Many people will hear the term “softbill” applied to birds and may assume that it means the bird's beak is soft, however this is an incorrect assumption. The term softbill actually refers to the foods a certain bird eats, while parrots eat hard food such as nuts, and other birds eat things such as seeds, the softbill birds eat soft foods, fruits, insects, and such. Some softbills feed on nectar, and as pets require very special care in regards to feeding.
Many people enjoy keeping softbills as pets, however they are a bit more demanding in terms of feeding because most of their food is perishable and freshness can be an issue. In general food that is not fresh should not be kept.
Softbill Bird Food
Each softbill species will have a specific diet, and each bird will have a few personal favorites. Anyone who keeps a softbill bird as pet should become familiar with what their bird likes, and does not like, and should not try to vary the diet too much from what the bird prefers.
Types of Food for Softbills
With the exception of the chicks and mice, all softbill birds will require different amounts of the foods listed here, some require more of one than the other.
Fruit – All fruits are fine for softbills with the exception of the avocado which may be too fatty for some softbills. Fruits should be washed and cut into bite sized pieces. Bananas and oranges should be fed in moderation only; bananas being fattening, and oranges causing indigestion problems in the smaller birds.
Nectar – Can be purchased as a powder fed with a nectar feeder. It is very important the nectar feeder be washed daily. The feeding tube itself should be carefully cleaned as fungus can grow within it.
Insectile Mixture – These come in different grades, from fine for smaller birds, to coarse, for the larger ones. Special insectile mixtures are available for toucans, containing less iron than would be fed to other birds.
Insects – Insects can be purchased live at many pet supply stores, a person can raise their own, or collected from the yard as field plankton (only if you know chemicals have not be used). Live meal worms can be fed in a bowl, but those insects that will crawl away can be hand fed, which also help to “tame” your bird.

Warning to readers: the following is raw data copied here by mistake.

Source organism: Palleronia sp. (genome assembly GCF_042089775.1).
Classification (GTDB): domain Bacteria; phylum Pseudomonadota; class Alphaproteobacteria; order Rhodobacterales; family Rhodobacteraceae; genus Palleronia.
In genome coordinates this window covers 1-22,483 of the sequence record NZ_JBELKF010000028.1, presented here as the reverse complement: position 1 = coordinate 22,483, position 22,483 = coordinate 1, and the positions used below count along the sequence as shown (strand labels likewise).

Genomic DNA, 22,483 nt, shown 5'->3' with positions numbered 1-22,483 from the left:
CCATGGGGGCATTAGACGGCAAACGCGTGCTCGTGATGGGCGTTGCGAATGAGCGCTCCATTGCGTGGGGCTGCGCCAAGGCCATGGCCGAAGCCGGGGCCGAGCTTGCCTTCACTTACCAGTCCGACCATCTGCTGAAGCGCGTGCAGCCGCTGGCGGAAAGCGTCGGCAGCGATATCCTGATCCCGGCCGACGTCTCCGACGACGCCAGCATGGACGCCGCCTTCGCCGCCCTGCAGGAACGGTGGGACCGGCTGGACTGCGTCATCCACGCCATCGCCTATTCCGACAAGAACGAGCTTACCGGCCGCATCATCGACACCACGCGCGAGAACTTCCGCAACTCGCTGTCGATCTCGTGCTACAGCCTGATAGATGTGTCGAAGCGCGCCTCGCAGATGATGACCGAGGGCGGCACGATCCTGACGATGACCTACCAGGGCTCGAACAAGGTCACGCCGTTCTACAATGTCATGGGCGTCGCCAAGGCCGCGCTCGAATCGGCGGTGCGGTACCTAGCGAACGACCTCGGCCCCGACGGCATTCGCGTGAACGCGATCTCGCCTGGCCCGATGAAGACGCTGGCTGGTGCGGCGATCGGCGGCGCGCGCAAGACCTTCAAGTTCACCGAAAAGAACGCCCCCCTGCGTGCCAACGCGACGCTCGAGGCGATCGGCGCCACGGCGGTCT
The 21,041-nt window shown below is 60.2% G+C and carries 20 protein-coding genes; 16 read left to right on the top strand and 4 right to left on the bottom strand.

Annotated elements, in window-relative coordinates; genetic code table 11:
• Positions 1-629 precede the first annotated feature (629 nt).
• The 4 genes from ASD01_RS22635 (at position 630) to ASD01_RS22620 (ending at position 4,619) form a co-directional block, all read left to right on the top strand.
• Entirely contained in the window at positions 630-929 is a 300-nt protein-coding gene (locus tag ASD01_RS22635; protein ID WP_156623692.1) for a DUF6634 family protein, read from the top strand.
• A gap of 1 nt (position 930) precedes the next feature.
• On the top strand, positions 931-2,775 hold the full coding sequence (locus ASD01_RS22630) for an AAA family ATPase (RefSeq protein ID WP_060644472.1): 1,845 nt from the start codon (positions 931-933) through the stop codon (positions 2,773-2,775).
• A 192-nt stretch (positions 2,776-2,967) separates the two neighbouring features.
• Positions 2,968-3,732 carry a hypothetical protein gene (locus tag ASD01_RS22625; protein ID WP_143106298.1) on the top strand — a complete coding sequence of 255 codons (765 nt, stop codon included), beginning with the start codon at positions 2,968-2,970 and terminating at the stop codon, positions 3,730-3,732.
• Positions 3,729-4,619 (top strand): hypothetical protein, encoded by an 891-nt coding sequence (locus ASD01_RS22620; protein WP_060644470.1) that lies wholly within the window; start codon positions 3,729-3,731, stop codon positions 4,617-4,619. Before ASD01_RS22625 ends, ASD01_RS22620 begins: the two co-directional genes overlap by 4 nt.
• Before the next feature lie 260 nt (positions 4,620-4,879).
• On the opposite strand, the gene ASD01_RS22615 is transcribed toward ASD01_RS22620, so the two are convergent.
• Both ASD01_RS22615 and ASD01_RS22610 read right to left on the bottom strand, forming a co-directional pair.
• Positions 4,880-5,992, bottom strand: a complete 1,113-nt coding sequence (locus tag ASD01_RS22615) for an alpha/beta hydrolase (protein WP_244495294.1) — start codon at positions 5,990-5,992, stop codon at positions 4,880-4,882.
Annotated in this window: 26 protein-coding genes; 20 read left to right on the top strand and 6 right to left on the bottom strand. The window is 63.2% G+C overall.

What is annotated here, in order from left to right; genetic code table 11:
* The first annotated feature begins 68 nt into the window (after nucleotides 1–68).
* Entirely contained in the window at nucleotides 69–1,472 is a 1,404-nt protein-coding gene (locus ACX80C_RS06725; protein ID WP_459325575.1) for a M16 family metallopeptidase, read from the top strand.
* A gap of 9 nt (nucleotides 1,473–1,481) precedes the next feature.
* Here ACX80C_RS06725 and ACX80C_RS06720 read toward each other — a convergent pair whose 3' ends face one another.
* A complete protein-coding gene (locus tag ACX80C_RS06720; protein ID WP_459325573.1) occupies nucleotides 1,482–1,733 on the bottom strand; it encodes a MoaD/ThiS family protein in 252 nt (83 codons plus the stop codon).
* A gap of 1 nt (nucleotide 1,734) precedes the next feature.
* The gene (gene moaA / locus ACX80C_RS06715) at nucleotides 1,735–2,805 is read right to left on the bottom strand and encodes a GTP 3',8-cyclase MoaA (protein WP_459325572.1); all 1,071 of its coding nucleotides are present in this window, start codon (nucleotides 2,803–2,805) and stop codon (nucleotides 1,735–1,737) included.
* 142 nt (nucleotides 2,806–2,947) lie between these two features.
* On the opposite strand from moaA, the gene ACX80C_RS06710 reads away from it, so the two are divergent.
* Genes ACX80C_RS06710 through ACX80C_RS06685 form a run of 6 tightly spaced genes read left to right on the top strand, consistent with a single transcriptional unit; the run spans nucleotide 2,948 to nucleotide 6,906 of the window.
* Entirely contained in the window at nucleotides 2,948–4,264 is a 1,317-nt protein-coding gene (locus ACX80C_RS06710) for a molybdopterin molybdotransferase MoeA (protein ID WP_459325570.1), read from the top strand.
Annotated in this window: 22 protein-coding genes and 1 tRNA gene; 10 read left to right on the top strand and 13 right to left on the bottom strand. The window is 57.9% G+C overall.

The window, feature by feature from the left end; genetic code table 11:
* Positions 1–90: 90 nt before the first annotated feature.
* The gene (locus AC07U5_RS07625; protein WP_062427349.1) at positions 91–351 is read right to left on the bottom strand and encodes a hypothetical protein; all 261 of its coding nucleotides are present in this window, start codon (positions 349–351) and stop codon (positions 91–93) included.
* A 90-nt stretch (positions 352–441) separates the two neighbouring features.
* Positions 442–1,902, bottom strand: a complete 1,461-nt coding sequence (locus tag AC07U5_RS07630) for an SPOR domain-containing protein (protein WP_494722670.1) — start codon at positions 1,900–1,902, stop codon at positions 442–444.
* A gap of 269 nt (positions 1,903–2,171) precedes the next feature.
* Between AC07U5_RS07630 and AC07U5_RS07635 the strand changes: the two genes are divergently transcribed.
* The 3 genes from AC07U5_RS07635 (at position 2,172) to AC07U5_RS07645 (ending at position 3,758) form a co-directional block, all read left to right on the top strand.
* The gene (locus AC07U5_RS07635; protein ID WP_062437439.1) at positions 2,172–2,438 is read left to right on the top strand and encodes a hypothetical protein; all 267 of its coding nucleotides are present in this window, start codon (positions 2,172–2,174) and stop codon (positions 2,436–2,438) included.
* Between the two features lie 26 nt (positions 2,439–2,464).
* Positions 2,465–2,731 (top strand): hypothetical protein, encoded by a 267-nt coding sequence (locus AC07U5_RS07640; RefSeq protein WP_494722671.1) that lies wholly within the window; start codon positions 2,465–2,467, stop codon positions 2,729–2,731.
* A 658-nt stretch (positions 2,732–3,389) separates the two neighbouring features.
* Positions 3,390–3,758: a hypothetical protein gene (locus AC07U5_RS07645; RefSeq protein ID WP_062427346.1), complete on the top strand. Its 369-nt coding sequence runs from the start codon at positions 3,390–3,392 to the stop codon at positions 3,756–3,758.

Meat – Some softbills, such as toucans and barbets enjoy meat. This should be fresh lean ground beef or sliced beef heart, minced into small pieces.
Boiled Egg – Hard boiled eggs can be given as a weekly treat. The shell can be washed and crushed to add calcium to the diet.
Spongecake or Bread – Can be soaked with nectar and crumbled up, and can be fed daily to all types of softbills. Any uneaten spongecake or bread should be removed within 8 hours.
Chedder Cheese – Small amounts of cheddar cheese may be crumbled up and added to the food mixture to help add protein, calcium, and Vitamin D, to the diet.
Chicks and Pinkies – Some softbills, such as the rollers, hornbills, and toucans, will enjoy dead day old chicks or pinkie mice. The mice may be purchased at pet supply stores, and the chicks may be purchased at a hatchery.
Types of Diet
Some softbill birds are omnivores, depending on the species 50 to 75% of their diet should be fruits, with the rest being the above mentioned items (everything from insects to cheese, few will need the chicks or mice). These foods can be mixed together for feeding. Hornbills and Myna birds are generally in this group.
Nectivorous softbill birds require a diet consisting mostly of nectar, with about 30% of their diet being fruits and another 5 to 10% being meats and insects. The nectar is fed in a special feeder which must be washed daily. Humming birds and sunbirds are this type of softbill.
Insectivore softbills may be fussy and often only eat live food. You can purchase an insectile mixture. They can also have meat, and boiled eggs. This would be some rollers and Pittas.
Carnivorous softbills are often fed dead, day old chicks which can be purchased at a hatchery. They may have a small amount of fruit and insects as well. Some rollers and kingfishers fall into this group.